The end of a marriage or a de facto relationship can be a stressful and uncertain time. Severing and finalising property and financial matters – outside of the immediate concerns “Get out of the house and give me my ring back” – can seem of little consequence at the time. For these reasons, and with well-intentioned hopes of reaching a more amicable separation, the number of ex-partners using online “Separation Agreements” have increased. It is important, however, to understand the limitations of these types of agreement and the potential difficulties for parties who sign them under the impression that they are legally binding.
In the last 12 months, we have been seeing an increasing number of DIY Separation Agreements from one particular website (which will remain nameless). We had a look at it. The first step is to select your state of residence. Once selected, you are informed, speciously, that “Your Separation Agreement will be governed by the laws of (selected state). Also, it will be tailored to meet the specific laws and regulations of (selected state), which you have selected.” Interesting, given that the applicable law is Commonwealth and not state-based. After inserting any and all details you like, you are then required to select a licence in order to print and use the Agreement. Even the ‘free’ trial subscription requires you to enter your credit card details that will be charged should you not cancel in time.
In almost every instance, these Agreements are not binding. They invariably fall foul of the requirements for an enforceable Financial Agreement which are set out in section 90G of the Family Law Act 1975 (Cth). Therefore, neither party has to do what is detailed in the Agreement. This can result in a huge range of problems. Even if both parties, in good faith, carry out their duties outlined in the Agreement, problems can still arise. One such problem, stemming back to the non-binding nature of the Agreement, is that neither party has legally released their right to make claim on the other party under Part VIII of the Act. In short, the ex-partner can come back and make a claim for a bigger piece of the pie. If you or your ex-partner:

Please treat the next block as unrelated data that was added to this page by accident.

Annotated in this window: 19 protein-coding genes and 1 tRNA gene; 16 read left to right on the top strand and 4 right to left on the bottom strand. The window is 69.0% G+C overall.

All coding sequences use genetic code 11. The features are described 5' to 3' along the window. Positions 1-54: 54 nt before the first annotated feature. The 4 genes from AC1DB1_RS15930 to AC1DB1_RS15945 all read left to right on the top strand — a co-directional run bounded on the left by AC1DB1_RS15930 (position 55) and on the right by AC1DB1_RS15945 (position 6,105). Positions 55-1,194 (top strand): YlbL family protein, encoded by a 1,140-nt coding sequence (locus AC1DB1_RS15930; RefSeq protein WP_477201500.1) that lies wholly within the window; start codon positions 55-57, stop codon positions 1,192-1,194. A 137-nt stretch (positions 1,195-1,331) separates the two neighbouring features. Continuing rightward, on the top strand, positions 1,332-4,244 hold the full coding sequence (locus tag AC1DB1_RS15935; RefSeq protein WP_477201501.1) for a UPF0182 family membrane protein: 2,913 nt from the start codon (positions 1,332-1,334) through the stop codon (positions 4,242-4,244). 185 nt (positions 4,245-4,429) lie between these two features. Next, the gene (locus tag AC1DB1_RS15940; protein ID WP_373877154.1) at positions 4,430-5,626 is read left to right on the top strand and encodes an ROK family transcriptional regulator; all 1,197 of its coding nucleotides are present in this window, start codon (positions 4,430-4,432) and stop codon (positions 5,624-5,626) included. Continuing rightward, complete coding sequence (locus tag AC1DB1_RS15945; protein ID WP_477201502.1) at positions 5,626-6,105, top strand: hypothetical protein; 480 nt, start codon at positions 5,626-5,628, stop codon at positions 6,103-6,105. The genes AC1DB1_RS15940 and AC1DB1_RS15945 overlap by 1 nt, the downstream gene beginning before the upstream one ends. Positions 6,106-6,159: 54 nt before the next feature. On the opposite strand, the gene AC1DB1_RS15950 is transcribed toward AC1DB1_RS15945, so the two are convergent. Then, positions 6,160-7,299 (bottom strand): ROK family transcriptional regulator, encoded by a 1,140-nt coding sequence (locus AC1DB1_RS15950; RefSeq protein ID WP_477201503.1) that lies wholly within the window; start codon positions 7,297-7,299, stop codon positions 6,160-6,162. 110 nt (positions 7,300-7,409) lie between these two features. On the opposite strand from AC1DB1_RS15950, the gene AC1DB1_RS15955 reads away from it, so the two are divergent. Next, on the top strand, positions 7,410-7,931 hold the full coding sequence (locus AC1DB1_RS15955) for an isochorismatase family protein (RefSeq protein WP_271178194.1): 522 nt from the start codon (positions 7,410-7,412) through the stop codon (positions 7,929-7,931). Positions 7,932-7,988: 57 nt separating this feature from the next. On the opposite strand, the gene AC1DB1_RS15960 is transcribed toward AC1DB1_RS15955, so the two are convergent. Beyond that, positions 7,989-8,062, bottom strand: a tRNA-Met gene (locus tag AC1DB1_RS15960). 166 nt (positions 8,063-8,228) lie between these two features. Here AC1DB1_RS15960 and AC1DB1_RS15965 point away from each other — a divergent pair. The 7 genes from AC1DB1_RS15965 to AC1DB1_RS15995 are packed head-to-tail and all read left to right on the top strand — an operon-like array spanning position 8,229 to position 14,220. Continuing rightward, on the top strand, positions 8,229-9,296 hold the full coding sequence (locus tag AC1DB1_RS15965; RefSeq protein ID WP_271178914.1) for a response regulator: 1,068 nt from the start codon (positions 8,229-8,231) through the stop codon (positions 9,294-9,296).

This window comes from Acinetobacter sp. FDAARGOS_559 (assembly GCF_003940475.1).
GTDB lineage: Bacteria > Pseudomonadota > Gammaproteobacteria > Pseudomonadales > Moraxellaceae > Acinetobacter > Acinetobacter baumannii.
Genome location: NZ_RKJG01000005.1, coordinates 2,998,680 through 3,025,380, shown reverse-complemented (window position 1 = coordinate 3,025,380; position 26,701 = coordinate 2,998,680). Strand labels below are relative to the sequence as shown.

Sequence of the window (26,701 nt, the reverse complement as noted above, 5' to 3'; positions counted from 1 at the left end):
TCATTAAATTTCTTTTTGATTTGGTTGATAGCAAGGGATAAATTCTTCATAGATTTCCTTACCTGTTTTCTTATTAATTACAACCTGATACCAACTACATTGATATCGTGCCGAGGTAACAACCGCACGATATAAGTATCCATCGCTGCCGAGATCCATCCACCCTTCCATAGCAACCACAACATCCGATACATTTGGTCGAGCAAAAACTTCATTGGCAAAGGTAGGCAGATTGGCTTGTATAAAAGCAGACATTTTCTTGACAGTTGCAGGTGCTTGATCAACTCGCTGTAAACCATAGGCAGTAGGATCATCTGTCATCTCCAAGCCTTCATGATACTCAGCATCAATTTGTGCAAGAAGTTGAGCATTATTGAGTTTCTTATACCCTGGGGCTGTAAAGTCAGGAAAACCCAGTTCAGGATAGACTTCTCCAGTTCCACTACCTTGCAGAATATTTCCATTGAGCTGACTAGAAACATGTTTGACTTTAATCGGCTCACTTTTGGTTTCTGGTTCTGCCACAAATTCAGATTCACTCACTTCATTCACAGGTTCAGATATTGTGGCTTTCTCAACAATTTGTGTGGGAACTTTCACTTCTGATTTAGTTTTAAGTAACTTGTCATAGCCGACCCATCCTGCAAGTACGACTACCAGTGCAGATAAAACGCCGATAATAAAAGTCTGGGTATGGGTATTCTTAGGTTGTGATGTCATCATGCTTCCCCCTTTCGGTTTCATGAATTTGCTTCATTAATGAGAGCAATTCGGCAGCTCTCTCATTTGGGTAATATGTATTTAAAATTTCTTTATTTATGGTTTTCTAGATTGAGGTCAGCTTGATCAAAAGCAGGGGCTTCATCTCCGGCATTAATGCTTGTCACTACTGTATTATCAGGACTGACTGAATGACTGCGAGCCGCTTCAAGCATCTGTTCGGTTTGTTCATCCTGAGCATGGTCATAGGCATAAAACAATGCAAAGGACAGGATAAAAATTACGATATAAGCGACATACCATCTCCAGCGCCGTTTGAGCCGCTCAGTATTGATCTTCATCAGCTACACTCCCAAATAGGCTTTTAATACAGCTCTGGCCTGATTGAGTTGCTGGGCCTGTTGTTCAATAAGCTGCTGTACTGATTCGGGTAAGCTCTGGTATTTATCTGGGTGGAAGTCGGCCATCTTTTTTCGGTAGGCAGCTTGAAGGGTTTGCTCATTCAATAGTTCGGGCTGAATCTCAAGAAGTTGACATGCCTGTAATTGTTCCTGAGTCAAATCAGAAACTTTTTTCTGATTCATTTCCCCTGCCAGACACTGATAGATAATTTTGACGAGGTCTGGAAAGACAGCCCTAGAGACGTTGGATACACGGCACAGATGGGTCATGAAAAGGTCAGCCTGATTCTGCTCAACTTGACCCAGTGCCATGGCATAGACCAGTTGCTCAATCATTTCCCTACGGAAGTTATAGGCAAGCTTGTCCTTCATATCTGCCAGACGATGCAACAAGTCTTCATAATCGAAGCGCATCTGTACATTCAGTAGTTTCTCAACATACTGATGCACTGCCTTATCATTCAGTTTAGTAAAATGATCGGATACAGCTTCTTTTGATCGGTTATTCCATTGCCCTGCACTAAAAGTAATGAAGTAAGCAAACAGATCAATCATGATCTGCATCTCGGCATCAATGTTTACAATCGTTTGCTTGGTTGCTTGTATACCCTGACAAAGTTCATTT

(a) haven’t received independent legal advice from a legal practitioner about the Agreement; or
(b) don’t have a signed statement from a legal practitioner confirming they provided the necessary advice,
the Agreement is not binding (see sections 90G(1)(b) and (c)). And that’s just two of the requirements.
If the Agreement is not binding because it doesn’t comply with the Act, you may not even be able to achieve what both parties intend. If certain proverbial boxes have not been ticked, such as getting the approval of your super fund’s trustee for a super split (known as procedural fairness) and if the relevant clause is not properly drafted (see section 90MJ), you won’t be able to transfer super funds from one party to another. Also, if property is transferred without satisfying the necessary requirements, you may be liable for stamp duty that you would otherwise not have to pay.
We recommend that you get legal advice and negate the risk and uncertainty that comes with DIY Separation Agreements. Legal advice is, prima facie, more expensive than the DIY Agreements we have seen available online. However, given the range of difficulties set out above – meaning they’re worth approximately the same, under the Act, as an agreement jotted down on the back of a pub coaster and sealed with snake oil – we suggest the investment may be more beneficial in the long run.
The above is not intended as legal advice. You should obtain legal advice in relation to your own specific circumstances.